In the last few months, especially after the manner in which the Raymond Davis matter unfolded, I have been saying to friends that Pakistan (unfortunately) has a commodity to sell called “Security” which is now not going to be bought by the international community. The commodity called “Security” sells like this. The world is under threat from terrorism. Pakistan neighbours Afghanistan which is a harbor of global terrorism. You need Pakistan to control this problem. Don’t support civilian governments. You need military and intelligence support. Without us, you are nothing.
Whenever the world wants to support Pakistani civilian setup, something untoward happens. In the last three years there have been quite a few incidents. Let us look at some of them now:
- President Zardari in October 2008 said “India has never been a threat to Pakistan. I, for one, and our democratic government is not scared of Indian influence abroad.” He also ended up calling the Kashmiri Mujahideen as “Militants”. The Security Establishment shot back such explicit plans for normalization of relations with India through the 26/11 Mumbai attacks. Who gained the most from the attacks? It was India that was able to label Pakistan as a supporter of terrorism and the Security Establishment which was able to impress its supremacy
- Just one year later in October 2009 came the infamous “Kerry-Lugar-Berman Act” that looked to give Pakistan civilian aid of up to USD 1.5 billion every year. How could civilian aid come to Pakistan? That was not in the interest of the Security Establishment. Ghairat became a national issue and all efforts were made to shelve this plan. Hillary Clinton had to say “You don’t want the aid, don’t take it!”. It was only in March 2010, that General Kayani in Washington led the Strategic Dialogue with the US saying that trade and aid is what Pakistan needs. Off course, just six months earlier, the Corps Commanders meeting, expressed concern at the Kerry Lugar Berman Act!
- The concept of national ghairat took center stage again earlier this year when the Raymond Davis saga unfolded. A deliberate effort was made to make the civilian government a scapegoat and the security establishment as the innocents. The national ghairat in the end was sold for PKR 200 million only, courtesy of the wheeling-dealings of the security establishment.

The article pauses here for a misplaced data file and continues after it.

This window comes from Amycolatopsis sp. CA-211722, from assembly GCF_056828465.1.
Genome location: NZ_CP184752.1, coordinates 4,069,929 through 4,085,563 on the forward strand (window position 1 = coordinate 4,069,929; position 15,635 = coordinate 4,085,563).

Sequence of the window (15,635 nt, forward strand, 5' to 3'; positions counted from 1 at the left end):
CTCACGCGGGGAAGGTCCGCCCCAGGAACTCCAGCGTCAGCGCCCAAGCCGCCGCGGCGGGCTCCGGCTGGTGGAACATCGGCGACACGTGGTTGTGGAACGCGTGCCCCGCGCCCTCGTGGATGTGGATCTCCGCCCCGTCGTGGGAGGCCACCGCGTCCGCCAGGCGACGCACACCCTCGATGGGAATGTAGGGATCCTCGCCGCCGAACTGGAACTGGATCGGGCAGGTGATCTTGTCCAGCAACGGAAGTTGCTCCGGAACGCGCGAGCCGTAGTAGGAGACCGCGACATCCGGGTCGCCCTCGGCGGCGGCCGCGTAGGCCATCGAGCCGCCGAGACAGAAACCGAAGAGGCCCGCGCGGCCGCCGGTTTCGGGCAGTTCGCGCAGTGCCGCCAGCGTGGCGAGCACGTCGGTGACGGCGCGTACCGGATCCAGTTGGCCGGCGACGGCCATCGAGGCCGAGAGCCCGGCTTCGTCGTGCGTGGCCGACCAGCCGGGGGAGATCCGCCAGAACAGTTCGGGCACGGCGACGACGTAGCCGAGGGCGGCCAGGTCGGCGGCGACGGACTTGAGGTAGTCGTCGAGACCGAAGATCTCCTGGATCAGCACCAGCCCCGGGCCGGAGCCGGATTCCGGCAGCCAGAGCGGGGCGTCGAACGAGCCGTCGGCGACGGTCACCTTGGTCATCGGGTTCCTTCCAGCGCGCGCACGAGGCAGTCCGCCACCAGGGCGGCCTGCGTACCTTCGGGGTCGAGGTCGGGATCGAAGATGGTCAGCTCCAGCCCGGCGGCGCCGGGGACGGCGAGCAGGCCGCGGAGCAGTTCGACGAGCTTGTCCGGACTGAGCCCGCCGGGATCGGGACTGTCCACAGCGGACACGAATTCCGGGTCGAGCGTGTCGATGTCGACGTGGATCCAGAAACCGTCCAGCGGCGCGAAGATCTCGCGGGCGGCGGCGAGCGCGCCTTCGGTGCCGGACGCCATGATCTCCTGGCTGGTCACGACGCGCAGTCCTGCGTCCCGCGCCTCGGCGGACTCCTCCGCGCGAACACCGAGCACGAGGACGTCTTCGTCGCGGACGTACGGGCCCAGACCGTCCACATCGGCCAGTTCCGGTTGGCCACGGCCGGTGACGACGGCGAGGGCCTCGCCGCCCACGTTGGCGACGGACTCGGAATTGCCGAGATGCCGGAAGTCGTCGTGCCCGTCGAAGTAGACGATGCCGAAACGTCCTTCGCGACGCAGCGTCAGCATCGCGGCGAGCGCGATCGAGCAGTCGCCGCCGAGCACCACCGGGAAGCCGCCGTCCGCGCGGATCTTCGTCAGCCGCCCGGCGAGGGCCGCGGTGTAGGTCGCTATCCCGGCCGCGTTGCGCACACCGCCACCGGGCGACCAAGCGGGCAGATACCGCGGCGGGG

In my opinion, the Raymond Davis saga affirmed one thing in the eyes of the world. The Security Establishment of Pakistan cannot be trusted anymore. They are not reliable. They say something and then do the other thing. They promote hatred towards US to gain petty favors. Whether Raymond Davis was on the trail of now “Shaheed”, in the eyes of ghairatmand media, Osama Bin Laden or not, the fact that OBL was located in the garrison city of Abbottabad, just a few yards away from the Pakistan Military Academy is enough to shun the Security Establishment and its paradigm forever.
I personally feel that in order to enhance their value, albeit in a bid of desperation, the Security Establishment will conduct another adventure soon that will be enough to make Pakistan a terrorist state.
Till yesterday, it was quite likely that a desperate “coup de-tat” could have been made in Pakistan on the pretext of taking control over the “nuclear arsenal” in light of the US action against OB:, however, Hilary Clinton’s statement that cooperation with Pakistan’s civilian leadership will continue may have just foiled this adventure.
In my humble opinion, we have reached a tipping point where our staple commodity called “security” is now outdated and our Security Establishment not trustworthy. The world now needs to deal with the civilian governments of Pakistan only. Similarly, an internal operation has to take place that purges the Security Establishment of supporters of terrorism.
Already the world has begun to question Pakistan’s motives. Senator Joe Lieberman has said that “Pakistan needs a lot of explanation to do” adding that “unfortunately Pakistan at times is playing a double game and that is very troubling to me.” Last thing we want is that sanctions are imposed on Pakistan for the doing of a few mindless men. Pakistan needs to sit back and reflect on its Security Establishment and the paradigm in which we have been living. This is probably the best time ever of burying this mindset forever.